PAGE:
Dr. Helene Berman is the Associate Dean (Research)/Professor of the Arthur Labatt Family School of Nursing. Her formal education has followed a somewhat atypical trajectory and includes an undergraduate degree in Anthropology (University of Wisconsin). Following work as a VISTA Volunteer in a Com...
Dr. Helene Berman is the Associate Dean (Research)/Professor of the Arthur Labatt Family School of Nursing. Her formal education has followed a somewhat atypical trajectory and includes an undergraduate degree in Anthropology (University of Wisconsin). Following work as a VISTA Volunteer in a Community Health Centre in Wisconsin, she pursued a career in nursing, worked as a Pediatric Nurse for several years, and in various women's health care settings. She subsequently received a Master's Degree in Parent-Child Nursing from the University of Michigan. Upon completion of this degree in the early 1980's, she and her husband moved to Canada where she began teaching at UWO in the School of Nursing, thinking they would like to live in Canada "for a year or two". Several years and several children later, she returned to school for doctoral studies, receiving her PhD in Nursing from Wayne State University in 1996. Her combined interest in anthropology and nursing have influenced her work related to health and culture, and have been central themes in her research on violence in the lives of children. Her doctoral dissertation was a critical narrative study of two groups who had been exposed to violence in different contexts, children of war who had experienced war-related trauma and uprooting, and children of battered women who were witnesses to violence in their homes.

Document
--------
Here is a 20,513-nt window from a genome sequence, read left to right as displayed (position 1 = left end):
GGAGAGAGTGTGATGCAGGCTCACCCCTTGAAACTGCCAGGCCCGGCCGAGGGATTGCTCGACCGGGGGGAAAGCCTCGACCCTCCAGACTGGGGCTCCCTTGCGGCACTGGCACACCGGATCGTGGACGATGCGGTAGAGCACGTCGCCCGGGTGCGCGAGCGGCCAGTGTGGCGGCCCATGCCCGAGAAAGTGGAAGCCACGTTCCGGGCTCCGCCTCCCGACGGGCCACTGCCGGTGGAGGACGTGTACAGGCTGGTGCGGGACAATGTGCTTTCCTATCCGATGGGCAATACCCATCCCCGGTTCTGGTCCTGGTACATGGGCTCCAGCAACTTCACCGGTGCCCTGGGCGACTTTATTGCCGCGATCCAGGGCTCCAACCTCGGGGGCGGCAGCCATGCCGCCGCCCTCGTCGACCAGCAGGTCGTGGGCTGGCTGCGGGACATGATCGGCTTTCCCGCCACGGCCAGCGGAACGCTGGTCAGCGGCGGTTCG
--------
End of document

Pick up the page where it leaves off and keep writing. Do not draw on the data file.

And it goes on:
Helene is past Chairperson of the Alliance of Canadian Research Centres on Violence, a national network of community and academic researchers committed to feminist participatory research approaches. She has served on numerous local, national and provincial boards, was a member of the Task Force on Screening for the Health Effects of Woman Abuse, chaired by Marion Boyd, and more recently, served as an expert panel member for the development of the Registered Nurses' Association of Ontario's Best Practice Guidelines, Screening for Woman Abuse: Early Identification and Initial Response.
In the past years, she has been the Principal Investigator on a national study examining how girls and young women are socialized to expect violence, its effects on their health, and implications for policy makers and programmers, funded by Status of Women Canada. She is currently PI on a newer study that is examining intersecting sites of violence in girls' lives with particular attention to gender, race, culture, class, sexual orientation, and ability. Other current research projects include a pilot study funded by CIHR called Uprooting, displacement, and health in the lives of girls , focused on homeless girls, Aboriginal girls, and newcomer girls in Ontario, and another study related to intimate partner violence within the Tamil community in Toronto. As well, she is co-investigator on a SSHRC-funded study related to homelessness and diversity among psychiatric survivors.
Helene presents her work nationally and internationally, has numerous publications and is co-editor, with Y. Jiwani, of In the Best Interests of the Girl Child . The theoretical and methodological perspectives she uses are informed by critical and feminist theory, participatory approaches, and narrative analysis.